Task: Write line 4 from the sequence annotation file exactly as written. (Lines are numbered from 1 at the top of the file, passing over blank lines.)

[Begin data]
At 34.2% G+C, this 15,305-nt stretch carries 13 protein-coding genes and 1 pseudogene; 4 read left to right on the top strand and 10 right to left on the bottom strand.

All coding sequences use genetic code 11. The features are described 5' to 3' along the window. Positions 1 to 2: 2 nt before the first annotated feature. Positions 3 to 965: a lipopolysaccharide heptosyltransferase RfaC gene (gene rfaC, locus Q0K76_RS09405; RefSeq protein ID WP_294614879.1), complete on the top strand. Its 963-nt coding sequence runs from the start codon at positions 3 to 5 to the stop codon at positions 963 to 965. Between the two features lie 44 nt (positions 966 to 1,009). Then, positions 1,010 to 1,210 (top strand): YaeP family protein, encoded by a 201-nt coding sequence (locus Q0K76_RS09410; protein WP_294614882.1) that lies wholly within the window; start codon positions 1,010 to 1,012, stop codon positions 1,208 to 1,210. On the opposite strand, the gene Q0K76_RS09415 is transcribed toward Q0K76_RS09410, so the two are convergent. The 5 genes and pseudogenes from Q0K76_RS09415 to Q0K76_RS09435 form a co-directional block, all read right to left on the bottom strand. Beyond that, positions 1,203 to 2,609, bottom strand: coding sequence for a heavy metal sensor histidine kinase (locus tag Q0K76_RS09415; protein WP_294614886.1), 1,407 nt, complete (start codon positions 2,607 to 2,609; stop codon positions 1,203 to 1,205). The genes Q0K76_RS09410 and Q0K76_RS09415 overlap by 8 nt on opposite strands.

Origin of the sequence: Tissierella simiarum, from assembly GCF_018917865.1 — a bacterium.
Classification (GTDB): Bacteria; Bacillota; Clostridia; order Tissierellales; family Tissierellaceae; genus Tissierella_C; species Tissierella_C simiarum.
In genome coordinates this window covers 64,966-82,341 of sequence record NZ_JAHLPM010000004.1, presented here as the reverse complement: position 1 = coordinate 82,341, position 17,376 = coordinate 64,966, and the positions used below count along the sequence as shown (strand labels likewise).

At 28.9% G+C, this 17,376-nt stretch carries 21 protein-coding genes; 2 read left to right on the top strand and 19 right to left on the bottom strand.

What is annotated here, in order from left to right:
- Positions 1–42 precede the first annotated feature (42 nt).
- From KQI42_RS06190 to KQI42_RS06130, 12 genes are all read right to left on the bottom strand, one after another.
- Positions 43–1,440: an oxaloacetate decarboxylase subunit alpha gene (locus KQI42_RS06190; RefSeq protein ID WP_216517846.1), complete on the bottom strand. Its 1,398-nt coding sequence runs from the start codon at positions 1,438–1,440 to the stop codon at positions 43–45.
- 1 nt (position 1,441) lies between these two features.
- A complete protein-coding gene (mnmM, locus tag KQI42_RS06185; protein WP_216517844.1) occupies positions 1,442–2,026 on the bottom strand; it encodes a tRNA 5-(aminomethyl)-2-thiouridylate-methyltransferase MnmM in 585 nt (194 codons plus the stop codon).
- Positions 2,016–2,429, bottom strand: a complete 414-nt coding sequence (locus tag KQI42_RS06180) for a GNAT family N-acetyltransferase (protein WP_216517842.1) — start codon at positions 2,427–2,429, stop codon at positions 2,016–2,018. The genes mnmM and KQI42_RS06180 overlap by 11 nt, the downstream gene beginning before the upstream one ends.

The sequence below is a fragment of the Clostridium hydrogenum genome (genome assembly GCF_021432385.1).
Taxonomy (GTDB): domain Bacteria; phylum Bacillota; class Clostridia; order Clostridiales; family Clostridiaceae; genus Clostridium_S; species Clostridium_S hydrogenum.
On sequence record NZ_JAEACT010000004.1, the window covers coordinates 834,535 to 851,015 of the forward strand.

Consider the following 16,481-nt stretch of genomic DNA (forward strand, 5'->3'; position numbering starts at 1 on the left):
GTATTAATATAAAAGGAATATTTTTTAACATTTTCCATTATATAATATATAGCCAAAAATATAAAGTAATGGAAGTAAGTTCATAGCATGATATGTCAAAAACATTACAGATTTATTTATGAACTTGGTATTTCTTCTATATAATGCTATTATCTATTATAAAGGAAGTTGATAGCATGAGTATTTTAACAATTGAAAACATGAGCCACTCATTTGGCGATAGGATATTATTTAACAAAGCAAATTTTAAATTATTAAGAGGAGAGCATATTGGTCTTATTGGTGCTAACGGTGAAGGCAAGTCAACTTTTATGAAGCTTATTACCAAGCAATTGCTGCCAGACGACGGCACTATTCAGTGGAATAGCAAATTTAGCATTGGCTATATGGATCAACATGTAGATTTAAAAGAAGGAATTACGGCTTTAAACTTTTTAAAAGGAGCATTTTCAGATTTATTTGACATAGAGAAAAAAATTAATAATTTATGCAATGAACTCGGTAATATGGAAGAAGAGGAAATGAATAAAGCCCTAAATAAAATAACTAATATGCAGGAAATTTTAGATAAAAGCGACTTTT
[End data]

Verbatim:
Classification (GTDB): Bacteria; Bacillota; Clostridia; order Tissierellales; family Tissierellaceae; genus Tissierella_C; species Tissierella_C simiarum.